Fentanyl Kills

Fentanyl and Money
Photo by Darwin Brandis/iStockphoto.com

Very few people who use drugs, like heroin or cocaine, test their substances. 

This means shady dealers can easily slip much less expensive fentanyl into the drugs often without the user’s knowledge. Because of the unpredictable nature of the drug, and the many different variants, one batch can be hundreds of times stronger than the last. 

This leads to a phenomenon of people taking intravenous opiates as a kind of Russian Roulette—never knowing what they are going to get. This attitude is part of what has led to such a dangerous spike in overdose fatalities related to fentanyl.

In the past three years, over 60% of opioid-related deaths were due to fentanyl. When you consider the fact that fentanyl is about 50 – 100 times more powerful than morphine, it isn’t hard to see why it’s killing so many people. To make matters worse, one of the factors that contribute to its deadliness is its widespread availability. 

Because fentanyl is so cheap to produce, analogs can regularly be found in more expensive street drugs such as cocaine and heroin. There is a good chance that if someone you know overdoses; it will be from fentanyl. This is not something everyone realizes, and the number of people abusing the drug has been steadily increasing since 2010. Whatever is causing such a drastic increase in the number of users, people need to be more informed about fentanyl.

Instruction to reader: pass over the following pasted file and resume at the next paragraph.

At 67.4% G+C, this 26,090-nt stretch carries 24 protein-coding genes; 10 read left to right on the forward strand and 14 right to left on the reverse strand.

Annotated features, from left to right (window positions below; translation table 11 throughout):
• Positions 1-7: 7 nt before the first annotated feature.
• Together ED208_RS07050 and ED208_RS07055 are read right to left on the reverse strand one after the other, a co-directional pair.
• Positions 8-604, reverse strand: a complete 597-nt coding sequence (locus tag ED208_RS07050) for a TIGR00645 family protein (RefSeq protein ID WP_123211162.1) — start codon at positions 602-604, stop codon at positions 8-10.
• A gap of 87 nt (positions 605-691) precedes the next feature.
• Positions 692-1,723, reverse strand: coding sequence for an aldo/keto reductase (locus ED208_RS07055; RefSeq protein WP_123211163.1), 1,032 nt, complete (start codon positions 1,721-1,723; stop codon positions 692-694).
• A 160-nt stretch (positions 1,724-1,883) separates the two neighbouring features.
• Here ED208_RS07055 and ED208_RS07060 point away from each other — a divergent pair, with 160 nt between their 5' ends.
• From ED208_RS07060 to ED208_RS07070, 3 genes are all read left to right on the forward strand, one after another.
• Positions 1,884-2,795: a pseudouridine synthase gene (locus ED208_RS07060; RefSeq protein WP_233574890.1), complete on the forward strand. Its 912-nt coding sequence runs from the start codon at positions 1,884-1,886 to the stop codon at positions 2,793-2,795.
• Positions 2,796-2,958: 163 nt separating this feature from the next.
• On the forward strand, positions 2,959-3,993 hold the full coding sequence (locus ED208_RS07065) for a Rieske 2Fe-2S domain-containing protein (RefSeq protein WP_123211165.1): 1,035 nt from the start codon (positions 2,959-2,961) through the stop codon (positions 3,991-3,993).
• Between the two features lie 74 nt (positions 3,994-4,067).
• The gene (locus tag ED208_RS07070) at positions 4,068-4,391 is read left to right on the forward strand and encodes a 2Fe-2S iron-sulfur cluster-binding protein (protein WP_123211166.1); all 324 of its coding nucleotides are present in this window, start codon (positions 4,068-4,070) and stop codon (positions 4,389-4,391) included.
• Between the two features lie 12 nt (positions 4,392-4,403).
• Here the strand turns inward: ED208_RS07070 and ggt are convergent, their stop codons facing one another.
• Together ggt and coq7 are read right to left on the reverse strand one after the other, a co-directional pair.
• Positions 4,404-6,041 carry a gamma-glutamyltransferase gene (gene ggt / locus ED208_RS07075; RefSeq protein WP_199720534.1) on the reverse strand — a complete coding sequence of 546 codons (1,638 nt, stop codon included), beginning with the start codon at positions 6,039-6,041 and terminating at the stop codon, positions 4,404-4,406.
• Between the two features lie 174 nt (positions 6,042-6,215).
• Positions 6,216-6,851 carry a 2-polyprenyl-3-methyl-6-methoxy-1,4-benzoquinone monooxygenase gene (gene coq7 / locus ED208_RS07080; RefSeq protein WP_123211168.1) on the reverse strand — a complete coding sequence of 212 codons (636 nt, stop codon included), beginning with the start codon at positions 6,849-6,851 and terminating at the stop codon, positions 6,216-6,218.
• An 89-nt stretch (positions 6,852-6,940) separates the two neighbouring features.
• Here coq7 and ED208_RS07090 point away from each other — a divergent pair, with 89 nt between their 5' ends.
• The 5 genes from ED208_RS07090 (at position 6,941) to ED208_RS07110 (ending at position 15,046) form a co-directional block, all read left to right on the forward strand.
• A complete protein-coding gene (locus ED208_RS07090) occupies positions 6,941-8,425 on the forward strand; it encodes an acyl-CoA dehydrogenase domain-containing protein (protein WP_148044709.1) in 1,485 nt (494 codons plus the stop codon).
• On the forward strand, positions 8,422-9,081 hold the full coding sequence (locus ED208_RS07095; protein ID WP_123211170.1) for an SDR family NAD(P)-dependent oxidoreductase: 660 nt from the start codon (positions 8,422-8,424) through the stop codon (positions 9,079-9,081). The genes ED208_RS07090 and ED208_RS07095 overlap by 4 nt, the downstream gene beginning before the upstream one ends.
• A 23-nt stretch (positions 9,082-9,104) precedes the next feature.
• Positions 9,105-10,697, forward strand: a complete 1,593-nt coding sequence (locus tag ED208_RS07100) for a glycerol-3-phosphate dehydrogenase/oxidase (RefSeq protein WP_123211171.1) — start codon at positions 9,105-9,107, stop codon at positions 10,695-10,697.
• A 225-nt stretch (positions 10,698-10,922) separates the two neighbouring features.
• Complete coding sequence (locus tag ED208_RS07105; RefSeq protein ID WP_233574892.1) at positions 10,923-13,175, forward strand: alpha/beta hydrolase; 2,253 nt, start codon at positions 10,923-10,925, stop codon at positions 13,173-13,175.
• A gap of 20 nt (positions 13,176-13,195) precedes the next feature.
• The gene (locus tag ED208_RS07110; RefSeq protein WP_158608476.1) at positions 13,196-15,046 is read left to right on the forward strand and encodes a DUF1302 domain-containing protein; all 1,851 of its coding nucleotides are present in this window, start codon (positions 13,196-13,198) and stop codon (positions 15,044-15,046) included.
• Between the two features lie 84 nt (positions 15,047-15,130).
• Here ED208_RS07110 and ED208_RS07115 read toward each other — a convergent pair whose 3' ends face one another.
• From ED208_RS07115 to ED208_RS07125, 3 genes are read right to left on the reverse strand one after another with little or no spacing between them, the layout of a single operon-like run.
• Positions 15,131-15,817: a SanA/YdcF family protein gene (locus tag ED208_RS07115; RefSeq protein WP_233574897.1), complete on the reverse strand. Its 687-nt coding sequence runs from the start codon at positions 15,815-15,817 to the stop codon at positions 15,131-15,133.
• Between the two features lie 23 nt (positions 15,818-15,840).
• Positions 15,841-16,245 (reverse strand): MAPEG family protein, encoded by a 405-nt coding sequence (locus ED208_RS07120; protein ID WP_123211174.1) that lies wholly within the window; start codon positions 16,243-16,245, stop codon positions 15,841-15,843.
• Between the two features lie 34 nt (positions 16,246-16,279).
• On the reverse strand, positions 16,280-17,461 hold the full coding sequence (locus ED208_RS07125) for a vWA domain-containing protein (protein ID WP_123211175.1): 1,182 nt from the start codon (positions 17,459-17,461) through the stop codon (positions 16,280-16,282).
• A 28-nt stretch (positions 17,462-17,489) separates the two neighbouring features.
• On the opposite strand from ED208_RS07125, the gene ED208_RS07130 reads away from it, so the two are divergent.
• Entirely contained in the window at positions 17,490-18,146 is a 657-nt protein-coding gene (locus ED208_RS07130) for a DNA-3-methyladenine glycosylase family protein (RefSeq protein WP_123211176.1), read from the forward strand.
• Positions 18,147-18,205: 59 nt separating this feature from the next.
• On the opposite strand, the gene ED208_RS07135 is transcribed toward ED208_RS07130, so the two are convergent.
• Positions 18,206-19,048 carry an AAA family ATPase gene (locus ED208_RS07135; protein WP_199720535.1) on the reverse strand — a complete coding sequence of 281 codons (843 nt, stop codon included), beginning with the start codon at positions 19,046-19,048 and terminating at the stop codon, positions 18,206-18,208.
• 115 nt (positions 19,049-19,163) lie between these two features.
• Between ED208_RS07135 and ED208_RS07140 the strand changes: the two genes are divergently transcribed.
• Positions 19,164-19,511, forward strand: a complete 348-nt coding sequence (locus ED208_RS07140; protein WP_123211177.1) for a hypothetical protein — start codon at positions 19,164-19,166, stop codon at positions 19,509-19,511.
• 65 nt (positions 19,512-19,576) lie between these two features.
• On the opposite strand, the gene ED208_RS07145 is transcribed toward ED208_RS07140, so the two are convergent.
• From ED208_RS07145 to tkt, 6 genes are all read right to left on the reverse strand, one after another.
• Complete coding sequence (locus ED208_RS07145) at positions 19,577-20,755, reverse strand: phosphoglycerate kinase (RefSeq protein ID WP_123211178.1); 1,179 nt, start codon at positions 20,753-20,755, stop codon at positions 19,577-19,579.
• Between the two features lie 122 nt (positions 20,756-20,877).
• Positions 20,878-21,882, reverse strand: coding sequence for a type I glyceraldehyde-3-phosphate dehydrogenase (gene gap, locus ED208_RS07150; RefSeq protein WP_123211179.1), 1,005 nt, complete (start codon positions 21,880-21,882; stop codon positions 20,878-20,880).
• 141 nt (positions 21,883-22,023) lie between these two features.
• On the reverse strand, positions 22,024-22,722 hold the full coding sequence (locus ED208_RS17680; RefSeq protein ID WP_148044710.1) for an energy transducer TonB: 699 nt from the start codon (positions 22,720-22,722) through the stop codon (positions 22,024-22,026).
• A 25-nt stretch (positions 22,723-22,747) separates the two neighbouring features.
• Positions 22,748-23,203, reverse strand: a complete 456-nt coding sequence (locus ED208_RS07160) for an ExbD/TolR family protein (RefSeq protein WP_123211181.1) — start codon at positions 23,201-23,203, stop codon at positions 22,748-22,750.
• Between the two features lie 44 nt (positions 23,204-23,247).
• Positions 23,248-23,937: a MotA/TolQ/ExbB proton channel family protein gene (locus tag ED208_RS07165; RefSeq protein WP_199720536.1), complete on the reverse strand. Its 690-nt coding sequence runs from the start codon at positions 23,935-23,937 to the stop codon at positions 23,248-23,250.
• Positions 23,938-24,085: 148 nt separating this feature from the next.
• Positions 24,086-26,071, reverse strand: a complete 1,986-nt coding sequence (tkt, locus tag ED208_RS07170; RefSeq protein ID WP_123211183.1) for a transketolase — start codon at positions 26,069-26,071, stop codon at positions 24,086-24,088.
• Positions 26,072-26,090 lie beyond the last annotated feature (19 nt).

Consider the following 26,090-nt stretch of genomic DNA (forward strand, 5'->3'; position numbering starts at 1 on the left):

Although fentanyl was found mostly in the form of a prescription patch, modern fentanyl use has been relegated mostly to black-market chemicals. The scene is an unpredictable one, and most of the fentanyl is manufactured overseas in China. In these conditions, the final product can be a real mixed bag. 

To put it bluntly, American consumers aren’t even remotely sure of what’s in the drugs they are using. Most of what is sold as “fentanyl” in the United States turns out to be one of many different synthetic imitations of the drug. By making slight changes to the chemical sequence of the substance, drug manufacturers end up with similar ones which are often much stronger. 

There is little if any regulation on what gets shipped to the United States as a final product, and even less by drug suppliers on what gets sold on the street.

If more people realized where these drugs were coming from and how deadly they were, they would understand how important it is to stop using them. 

If you or a loved one is struggling with fentanyl abuse, that person is in danger. Reach out to someone who can help. 



Aaron has been writing drug education articles and documenting the success of the Narconon program for over two years.